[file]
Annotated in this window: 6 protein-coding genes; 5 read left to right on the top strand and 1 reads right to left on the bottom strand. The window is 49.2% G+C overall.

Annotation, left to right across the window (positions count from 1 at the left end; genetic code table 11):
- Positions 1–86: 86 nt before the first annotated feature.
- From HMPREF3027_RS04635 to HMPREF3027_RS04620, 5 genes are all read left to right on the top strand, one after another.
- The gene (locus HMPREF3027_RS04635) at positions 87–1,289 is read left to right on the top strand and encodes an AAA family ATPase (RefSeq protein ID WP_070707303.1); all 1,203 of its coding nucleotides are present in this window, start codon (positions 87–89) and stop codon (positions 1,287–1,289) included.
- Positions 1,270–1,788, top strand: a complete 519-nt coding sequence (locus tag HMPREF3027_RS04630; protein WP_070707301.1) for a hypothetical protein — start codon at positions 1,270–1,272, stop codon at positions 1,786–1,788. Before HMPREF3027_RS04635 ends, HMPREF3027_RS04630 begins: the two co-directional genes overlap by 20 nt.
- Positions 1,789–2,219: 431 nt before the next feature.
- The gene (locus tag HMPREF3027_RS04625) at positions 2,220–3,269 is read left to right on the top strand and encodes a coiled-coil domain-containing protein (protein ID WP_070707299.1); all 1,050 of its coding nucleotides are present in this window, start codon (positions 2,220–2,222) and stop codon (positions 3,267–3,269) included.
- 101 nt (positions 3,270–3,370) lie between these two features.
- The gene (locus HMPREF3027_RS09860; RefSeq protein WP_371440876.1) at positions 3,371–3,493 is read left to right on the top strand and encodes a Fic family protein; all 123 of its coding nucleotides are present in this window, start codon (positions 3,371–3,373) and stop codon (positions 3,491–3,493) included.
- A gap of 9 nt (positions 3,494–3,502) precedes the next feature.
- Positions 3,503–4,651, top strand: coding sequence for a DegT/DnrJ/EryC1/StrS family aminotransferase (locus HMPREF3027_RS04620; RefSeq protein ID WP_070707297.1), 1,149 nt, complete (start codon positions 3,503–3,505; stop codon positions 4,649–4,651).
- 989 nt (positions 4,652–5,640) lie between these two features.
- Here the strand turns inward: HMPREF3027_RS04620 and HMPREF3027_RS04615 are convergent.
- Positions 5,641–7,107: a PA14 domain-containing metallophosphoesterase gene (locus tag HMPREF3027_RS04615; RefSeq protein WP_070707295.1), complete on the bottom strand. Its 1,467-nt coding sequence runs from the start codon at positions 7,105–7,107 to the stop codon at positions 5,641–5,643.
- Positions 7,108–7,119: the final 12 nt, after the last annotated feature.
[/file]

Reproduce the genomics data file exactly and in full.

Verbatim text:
Annotated in this window: 6 protein-coding genes; 5 read left to right on the top strand and 1 reads right to left on the bottom strand. The window is 49.2% G+C overall.

Annotation, left to right across the window (positions count from 1 at the left end; genetic code table 11):
- Positions 1–86: 86 nt before the first annotated feature.
- From HMPREF3027_RS04635 to HMPREF3027_RS04620, 5 genes are all read left to right on the top strand, one after another.
- The gene (locus HMPREF3027_RS04635) at positions 87–1,289 is read left to right on the top strand and encodes an AAA family ATPase (RefSeq protein ID WP_070707303.1); all 1,203 of its coding nucleotides are present in this window, start codon (positions 87–89) and stop codon (positions 1,287–1,289) included.
- Positions 1,270–1,788, top strand: a complete 519-nt coding sequence (locus tag HMPREF3027_RS04630; protein WP_070707301.1) for a hypothetical protein — start codon at positions 1,270–1,272, stop codon at positions 1,786–1,788. Before HMPREF3027_RS04635 ends, HMPREF3027_RS04630 begins: the two co-directional genes overlap by 20 nt.
- Positions 1,789–2,219: 431 nt before the next feature.
- The gene (locus tag HMPREF3027_RS04625) at positions 2,220–3,269 is read left to right on the top strand and encodes a coiled-coil domain-containing protein (protein ID WP_070707299.1); all 1,050 of its coding nucleotides are present in this window, start codon (positions 2,220–2,222) and stop codon (positions 3,267–3,269) included.
- 101 nt (positions 3,270–3,370) lie between these two features.
- The gene (locus HMPREF3027_RS09860; RefSeq protein WP_371440876.1) at positions 3,371–3,493 is read left to right on the top strand and encodes a Fic family protein; all 123 of its coding nucleotides are present in this window, start codon (positions 3,371–3,373) and stop codon (positions 3,491–3,493) included.
- A gap of 9 nt (positions 3,494–3,502) precedes the next feature.
- Positions 3,503–4,651, top strand: coding sequence for a DegT/DnrJ/EryC1/StrS family aminotransferase (locus HMPREF3027_RS04620; RefSeq protein ID WP_070707297.1), 1,149 nt, complete (start codon positions 3,503–3,505; stop codon positions 4,649–4,651).
- 989 nt (positions 4,652–5,640) lie between these two features.
- Here the strand turns inward: HMPREF3027_RS04620 and HMPREF3027_RS04615 are convergent.
- Positions 5,641–7,107: a PA14 domain-containing metallophosphoesterase gene (locus tag HMPREF3027_RS04615; RefSeq protein WP_070707295.1), complete on the bottom strand. Its 1,467-nt coding sequence runs from the start codon at positions 7,105–7,107 to the stop codon at positions 5,641–5,643.
- Positions 7,108–7,119: the final 12 nt, after the last annotated feature.